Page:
Daithi P. Hanly Former Dublin city architect was champion of conservation

 

Daithí P. Hanly, who has died aged 86, was a former Dublin city architect, a champion of conservation and the designer of both the Garden of Remembrance, Dublin, and the Basilica of Our Lady, Queen of Ireland, at Knock, Co Mayo.

He won the public competition for the design of the Garden of Remembrance in 1946 although the project was not completed until 1966. The focal point of the design was a massive sculpture by Oisín Kelly which drew criticism on the grounds that it was not fitting that a subject from pagan legend, in this case the Children of Lir, should be the basis of a public monument in a Christian country.

With the sculptor, John F. Kavanagh, he also won the competition for the Custom House memorial in the early 1950s. The Simmonscourt Pavilion at the RDS, Dublin, which housed the largest exhibition hall in Ireland, was another of his major commissions.

He was born on March 11th, 1917, in Cavan, the son of Joseph F. Hanly and his wife, Margaret. On completing his secondary education at Synge Street CBS, Dublin, he enrolled in the School of Architecture, University College, Dublin, where in 1937 he won the Batsford Prize.

Qualifying in 1940, he then worked in several architects' practices in Dublin. From November 1941 to March 1943, he was architect at the special employment schemes office of the Board of Works, designing accommodation for turf workers in Kildare, Offaly and Dublin. He then spent a year working in the practice of Prof J.V. Downes. In June 1944 he joined the planning department of Dublin Corporation as a landscape architect. He later became deputy planning officer.

In January 1947 he was appointed housing and planning architect of Dún-Laoghaire Borough Corporation. As such he was responsible for a major housing scheme consisting of 1,000 houses on a 400-acre estate at Sallynoggin. His other work in the Dún-Laoghaire borough included the amphitheatre at Blackrock Park, the viewing platform of the East Pier and the redesign of the borough coat of arms.

In 1956 he was appointed Dublin housing architect, carrying out a complete reorganisation of the office. He undertook the design of four- and five-storey blocks of flats throughout the city and was responsible for the introduction of standardised components that resulted in a reduction in the cost of buildings and easier and cheaper maintenance.

In 1959 the positions of housing architect and city architect were amalgamated and he became Dublin city architect, responsible for all housing and civic architecture. He prepared the site plan, survey and sketch plan designs for the civic offices that were to be designed by consultant architects. But he was unhappy with the offices that were eventually built at Wood Quay, preferring them to have been built further east, thereby allowing Christ Church cathedral to dominate the skyline.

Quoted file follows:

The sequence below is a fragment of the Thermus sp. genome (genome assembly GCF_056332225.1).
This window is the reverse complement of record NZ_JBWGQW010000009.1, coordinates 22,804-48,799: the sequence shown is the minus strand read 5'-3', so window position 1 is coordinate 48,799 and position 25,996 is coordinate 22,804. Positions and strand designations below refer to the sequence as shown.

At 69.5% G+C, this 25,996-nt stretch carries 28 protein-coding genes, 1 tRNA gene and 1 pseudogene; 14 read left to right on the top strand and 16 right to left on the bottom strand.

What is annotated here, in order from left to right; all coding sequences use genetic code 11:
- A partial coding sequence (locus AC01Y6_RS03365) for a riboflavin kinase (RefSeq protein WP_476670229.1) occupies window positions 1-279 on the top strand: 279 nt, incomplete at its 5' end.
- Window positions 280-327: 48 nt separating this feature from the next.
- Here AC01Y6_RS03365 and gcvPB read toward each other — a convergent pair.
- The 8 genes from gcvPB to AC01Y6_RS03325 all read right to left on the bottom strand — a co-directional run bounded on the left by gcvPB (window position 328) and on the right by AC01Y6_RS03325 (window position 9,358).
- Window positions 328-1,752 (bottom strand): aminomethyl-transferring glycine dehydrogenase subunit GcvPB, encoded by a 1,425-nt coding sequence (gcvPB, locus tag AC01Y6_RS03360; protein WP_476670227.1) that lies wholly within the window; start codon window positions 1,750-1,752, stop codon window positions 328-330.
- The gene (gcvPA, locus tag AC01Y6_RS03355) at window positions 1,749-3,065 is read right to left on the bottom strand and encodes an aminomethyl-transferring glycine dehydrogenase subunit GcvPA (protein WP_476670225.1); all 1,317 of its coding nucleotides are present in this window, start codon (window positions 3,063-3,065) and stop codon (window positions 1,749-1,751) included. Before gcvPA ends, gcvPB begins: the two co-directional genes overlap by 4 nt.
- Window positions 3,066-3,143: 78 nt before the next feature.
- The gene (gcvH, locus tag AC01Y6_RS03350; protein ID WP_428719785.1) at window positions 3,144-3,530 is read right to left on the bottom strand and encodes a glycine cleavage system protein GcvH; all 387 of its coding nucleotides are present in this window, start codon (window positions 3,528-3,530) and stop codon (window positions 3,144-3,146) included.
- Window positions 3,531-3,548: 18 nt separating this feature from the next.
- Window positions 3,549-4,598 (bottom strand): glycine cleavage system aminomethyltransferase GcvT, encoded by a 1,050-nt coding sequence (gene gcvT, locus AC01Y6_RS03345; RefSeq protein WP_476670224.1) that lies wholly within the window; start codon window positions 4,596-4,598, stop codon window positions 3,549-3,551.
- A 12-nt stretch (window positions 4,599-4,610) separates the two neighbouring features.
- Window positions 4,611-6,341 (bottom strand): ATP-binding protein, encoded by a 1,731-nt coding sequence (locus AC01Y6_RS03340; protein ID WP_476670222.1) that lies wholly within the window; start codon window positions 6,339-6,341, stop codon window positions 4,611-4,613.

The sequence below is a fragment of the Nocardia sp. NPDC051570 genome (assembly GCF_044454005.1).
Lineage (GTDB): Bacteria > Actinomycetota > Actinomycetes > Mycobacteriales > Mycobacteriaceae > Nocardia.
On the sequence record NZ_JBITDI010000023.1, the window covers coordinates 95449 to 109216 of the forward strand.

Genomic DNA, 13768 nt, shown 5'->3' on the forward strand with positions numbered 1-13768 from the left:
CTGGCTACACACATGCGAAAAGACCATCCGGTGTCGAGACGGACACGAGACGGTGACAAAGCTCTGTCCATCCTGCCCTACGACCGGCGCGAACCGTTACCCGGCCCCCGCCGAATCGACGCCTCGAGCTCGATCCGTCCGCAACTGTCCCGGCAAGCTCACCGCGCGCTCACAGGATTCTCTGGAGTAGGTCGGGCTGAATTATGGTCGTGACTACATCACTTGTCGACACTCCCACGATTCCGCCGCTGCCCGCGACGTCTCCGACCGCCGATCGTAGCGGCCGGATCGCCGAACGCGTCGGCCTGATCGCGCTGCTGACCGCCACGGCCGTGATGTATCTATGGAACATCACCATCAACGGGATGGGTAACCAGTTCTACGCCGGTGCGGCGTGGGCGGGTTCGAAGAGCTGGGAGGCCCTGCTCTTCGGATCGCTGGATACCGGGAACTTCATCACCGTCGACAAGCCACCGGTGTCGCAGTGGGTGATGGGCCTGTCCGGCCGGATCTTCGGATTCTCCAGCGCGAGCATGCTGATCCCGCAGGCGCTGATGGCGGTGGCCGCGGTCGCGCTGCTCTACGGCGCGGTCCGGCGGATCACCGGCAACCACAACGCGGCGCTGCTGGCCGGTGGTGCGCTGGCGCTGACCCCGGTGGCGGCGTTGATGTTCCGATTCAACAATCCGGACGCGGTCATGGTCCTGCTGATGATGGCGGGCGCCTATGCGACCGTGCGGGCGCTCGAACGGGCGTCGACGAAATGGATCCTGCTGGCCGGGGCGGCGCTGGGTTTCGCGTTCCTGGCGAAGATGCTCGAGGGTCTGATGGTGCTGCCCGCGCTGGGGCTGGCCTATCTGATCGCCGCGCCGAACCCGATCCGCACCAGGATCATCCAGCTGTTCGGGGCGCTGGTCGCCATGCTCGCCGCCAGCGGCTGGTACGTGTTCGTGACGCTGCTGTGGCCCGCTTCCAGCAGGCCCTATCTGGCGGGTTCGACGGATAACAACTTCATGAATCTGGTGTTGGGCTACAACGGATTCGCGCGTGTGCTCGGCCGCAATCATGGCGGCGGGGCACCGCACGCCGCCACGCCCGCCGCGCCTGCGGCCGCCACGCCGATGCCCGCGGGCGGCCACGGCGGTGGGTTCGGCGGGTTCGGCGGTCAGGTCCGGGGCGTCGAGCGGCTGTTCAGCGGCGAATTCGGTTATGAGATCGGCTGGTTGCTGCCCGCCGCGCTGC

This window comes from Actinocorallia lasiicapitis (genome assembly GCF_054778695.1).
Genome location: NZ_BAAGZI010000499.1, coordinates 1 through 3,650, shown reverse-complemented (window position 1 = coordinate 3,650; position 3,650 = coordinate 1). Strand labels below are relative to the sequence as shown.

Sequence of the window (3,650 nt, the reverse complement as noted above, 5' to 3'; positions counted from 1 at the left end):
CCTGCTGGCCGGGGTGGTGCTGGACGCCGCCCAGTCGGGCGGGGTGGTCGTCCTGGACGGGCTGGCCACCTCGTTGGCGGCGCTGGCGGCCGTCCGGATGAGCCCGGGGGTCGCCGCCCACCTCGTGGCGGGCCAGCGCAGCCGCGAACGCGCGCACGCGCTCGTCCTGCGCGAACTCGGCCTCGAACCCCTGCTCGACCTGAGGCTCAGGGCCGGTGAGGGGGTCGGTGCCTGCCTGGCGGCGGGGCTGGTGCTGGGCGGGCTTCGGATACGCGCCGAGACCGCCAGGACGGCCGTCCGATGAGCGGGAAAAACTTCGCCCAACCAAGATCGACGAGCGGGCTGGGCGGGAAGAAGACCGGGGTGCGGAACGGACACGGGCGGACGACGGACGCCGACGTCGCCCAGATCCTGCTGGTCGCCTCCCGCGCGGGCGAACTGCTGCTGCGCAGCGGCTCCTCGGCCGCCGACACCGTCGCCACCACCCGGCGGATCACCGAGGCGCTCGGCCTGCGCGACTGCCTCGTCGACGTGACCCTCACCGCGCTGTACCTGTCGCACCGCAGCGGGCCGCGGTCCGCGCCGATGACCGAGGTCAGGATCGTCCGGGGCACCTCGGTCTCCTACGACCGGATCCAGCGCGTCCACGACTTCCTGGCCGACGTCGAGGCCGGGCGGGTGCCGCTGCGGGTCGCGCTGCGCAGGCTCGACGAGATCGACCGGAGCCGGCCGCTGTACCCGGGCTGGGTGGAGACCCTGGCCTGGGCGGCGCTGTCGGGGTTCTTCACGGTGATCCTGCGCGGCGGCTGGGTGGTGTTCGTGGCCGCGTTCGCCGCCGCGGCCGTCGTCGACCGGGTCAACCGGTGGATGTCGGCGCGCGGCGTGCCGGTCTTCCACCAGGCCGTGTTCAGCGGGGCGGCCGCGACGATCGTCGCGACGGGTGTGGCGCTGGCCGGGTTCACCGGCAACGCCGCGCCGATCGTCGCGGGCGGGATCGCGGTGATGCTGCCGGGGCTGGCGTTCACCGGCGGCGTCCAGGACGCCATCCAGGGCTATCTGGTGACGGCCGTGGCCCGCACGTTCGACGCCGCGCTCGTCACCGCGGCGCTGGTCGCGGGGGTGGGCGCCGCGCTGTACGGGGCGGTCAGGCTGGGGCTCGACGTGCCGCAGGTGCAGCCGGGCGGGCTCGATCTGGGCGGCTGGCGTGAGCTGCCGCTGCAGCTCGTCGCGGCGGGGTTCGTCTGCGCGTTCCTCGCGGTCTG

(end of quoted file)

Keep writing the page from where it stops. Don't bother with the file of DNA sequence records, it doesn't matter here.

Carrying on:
His criticism of the proposal to build the Ballymun flat complex did not endear him to politicians. "I always thought that high-rise buildings like those created serious social problems," he said later, "and now I feel that the best thing to do is to pull them down."

He firmly believed that much of architectural value was lost in the 1960s redevelopment of Dublin. The rot, he maintained, began in 1963 with the construction of the ESB offices in Fitzwilliam Street. The building, in his view, was not sympathetic to its immediate surroundings. Liberty Hall and the Central Bank were other buildings he saw as out of place. He wrote a 10-page critique of the ESB's plans for Fitzwilliam Street to be circulated among colleagues and city councillors but, to the best of his knowledge, it never reached council members. He resigned as city architect in 1965 and went into private practice as a consultant in architecture and planning. He was in 1966 appointed by the United Nations Economic Commission to advise on the preparation of a comprehensive report on the production of building materials and components.

The following year he was appointed by An Foras Forbartha to advise on the future development of Arklow, Co Wicklow; he was further to advise on the creation of an economic and social growth centre based in the Gaeltacht area of Carraroe, Co Galway.

He was an active member of several professional bodies and was a fellow of both the RIAI and RIBA. He was an extern examiner at the School of Architecture, UCD, and lectured extensively throughout Ireland on town planning. A fluent Irish speaker, he was a member of An Cumann Gaelach while a student at UCD. He showed architectural drawings and stone sculpture at Royal Hibernian Academy of Arts exhibitions and also at Oireachtas and Tóstal shows.

An occasional contributor to newspapers and magazines, he addressed international town planning conferences in Zurich and Lisbon. Prominent in the cultural life of Dublin, he was a Chevalier of the Military and Hospitaller Order of St Lazarus of Jerusalem.

In 1961 he single-handedly salvaged the granite blocks of the façade of the old Abbey Theatre that, he hoped, would be rebuilt as the entrance to a national theatre museum.

His wife Joan, son Kenneth and daughter Helen survive him.

Daithí P. Hanly: born March 11th, 1917; died June 27th, 2003